OTTAKAR I, (d. 1230), king of Bohemia, was a younger son of King Vladislav II. (d. 1174) and a member of the Premyslide family, hence he is often referred to as Premysl Ottakar I. His early years were passed amid the anarchy which prevailed everywhere in his native land; after several struggles, in which he took part, he was recognized as ruler of Bohemia by the emperor Henry VL in 1192. He was, however, soon overthrown, but renewing the fight in 1196 he forced his brother. King Vladislav III., to abandon Bohemia to him and to content himself with Moravia. Although confirmed in the possession of his kingdom by the German king, Philip, duke of Swabia, Ottakar soon deserted Philip, who thereupon declared him deposed. He then joined the rival German king. Otto of Brunswick, afterwards the emperor Otto IV., being recognized as king of Bohemia both by Otto and by his ally. Pope Innocent III. Phihp's consequent invasion of Bohemia was a great success. Ottakar, having been compelled to pay a fine, again ranged himself among Philip's partisans and still later was among the supporters of the young king, Frederick II. He united Moravia with Bohemia in 1222, and when he died in December 1230 he left to his son, Wenceslaus I., a kingdom united and comparatively peaceable.
Ottakar II., or Premysl Ottakar II. (c. 1230-1278), king of Bohemia, was a son of King Wenceslaus I., and through his mother, Kunigunde, was related to the Hohenstaufen family, being a grandson of the German king, Philip, duke of Swabia. During his father's lifetime he ruled Moravia, but when in 1 248 some discontented Bohemian nobles acknowledged him as their sovereign, trouble arose between him and his father, and for a short time Ottakar was imprisoned. However, in 1251 the young prince secured his election as duke of Austria, where he strengthened his position by marrying Margaret (d. 1267), sister of Duke Frederick II., the last of the Babenberg rulers of the duchy and widow of the German king, Henry VII. Some years later he repudiated this lady and married a Hungarian princess. Both before and after he became king of Bohemia in succession to his father in September 1253 Ottakar was involved in a dispute with Bela IV., king of Hungary, over the possession of Styria, which duchy had formerly been united with Austria. By an arrangement made in 1254 he surrendered part of it to Bela, but when the dispute was renewed he defeated the Hungarians in July 1260 and secured the whole of Styria for himself, owing his formal investiture with Austria and Styria to the German king, Richard, earl of Cornwall. The Bohemian king also led two expeditions against the Prussians. In 1260 he inherited Carinthia and part of Carniola; and having made good his claim, contested by the Hungarians, on the field of battle, he was the most powerful prince in Germany when an election for the Germ_an throne took place in 1273. But Ottakar was not the successful candidate. He refused to acknowledge his victorious rival, Rudolph of Habsburg, and urged the pope to adopt a simOar attitude, while the new king claimed the Austrian duchies. Matters reached a climax in 1276. Placing Ottakar under the ban of the empire, Rudolph besieged Vienna and compelled Ottakar in November 1276 to sign a treaty by which he gave up Austria and the neighbouring duchies, retaining for himself only Bohemia and Moravia. Two years later the Bohemian king tried to recover his lost lands; he found allies and collected a large army, but he was defeated by Rudolph and killed at Diirnkrut on the March on the 26th of August 1278. Ottakar was a founder of towns and a friend of law and order, while he assisted trade and welcomed German immigrants. Clever, strong and handsome, he is a famous figure both in history and in legend, and is the subject of a tragedy by F. Grillparzer, Konig Ottokars Gliick und Ende. His son and successor was Wenceslaus II.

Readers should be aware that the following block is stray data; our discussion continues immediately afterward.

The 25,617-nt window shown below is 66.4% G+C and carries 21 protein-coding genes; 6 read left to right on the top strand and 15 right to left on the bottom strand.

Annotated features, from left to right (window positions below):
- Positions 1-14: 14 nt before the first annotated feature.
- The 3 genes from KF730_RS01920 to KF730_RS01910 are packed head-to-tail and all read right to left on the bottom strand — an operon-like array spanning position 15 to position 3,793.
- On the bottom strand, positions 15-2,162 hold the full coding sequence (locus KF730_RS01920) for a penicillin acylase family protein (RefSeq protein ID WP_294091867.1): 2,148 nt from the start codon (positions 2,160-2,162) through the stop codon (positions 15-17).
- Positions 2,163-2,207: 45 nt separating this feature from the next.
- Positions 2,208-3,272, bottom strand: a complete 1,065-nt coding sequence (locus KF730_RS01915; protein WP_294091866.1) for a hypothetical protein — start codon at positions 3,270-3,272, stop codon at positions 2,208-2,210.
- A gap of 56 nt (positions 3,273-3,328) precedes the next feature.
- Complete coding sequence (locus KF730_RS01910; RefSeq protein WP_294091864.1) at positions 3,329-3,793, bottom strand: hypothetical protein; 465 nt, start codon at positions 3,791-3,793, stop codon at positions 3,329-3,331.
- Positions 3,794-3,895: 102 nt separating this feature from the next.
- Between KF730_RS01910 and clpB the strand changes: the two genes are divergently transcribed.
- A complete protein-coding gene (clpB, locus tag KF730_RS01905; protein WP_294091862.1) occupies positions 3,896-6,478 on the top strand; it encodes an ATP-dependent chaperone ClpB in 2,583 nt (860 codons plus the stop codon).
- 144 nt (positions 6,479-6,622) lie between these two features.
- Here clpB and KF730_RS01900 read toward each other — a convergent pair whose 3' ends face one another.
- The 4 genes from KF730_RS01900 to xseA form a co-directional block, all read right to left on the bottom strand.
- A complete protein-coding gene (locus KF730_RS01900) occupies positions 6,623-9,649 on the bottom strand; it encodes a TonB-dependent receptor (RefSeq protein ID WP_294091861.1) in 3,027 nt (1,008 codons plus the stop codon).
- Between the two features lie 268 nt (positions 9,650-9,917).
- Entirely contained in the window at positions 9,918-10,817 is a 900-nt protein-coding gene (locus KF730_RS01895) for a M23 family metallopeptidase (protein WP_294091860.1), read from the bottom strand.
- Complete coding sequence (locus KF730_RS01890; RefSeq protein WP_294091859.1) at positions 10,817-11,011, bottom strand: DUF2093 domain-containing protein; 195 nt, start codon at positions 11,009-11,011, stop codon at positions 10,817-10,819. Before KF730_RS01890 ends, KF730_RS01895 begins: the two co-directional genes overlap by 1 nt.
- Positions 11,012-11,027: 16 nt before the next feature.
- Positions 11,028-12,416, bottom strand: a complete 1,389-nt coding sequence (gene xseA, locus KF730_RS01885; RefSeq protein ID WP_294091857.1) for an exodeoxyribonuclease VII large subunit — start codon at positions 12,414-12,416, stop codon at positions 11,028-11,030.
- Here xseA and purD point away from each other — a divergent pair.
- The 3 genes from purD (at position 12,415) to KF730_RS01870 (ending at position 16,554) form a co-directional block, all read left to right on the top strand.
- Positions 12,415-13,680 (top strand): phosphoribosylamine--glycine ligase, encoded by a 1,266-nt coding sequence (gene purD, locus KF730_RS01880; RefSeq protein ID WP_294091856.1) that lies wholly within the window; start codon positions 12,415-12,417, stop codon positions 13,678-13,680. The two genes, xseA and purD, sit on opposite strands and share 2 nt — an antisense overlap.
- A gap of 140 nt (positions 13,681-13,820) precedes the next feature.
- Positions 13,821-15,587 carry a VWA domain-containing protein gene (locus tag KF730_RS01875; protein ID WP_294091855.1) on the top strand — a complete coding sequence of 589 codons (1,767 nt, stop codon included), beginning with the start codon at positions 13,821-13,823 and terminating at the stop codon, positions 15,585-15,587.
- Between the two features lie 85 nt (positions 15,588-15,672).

See O. Lorenz, Geschichte Konig Oltokars, ii. (Vienna, 1866) ; A. Huber, Geschichte Oesterreichs, Band i. (Gotha, 1885); and F. Palacky, Geschichte von Bohmen, Band i. (Prague, 1844).
Note - this article incorporates content from Encyclopaedia Britannica, Eleventh Edition, (1910-1911)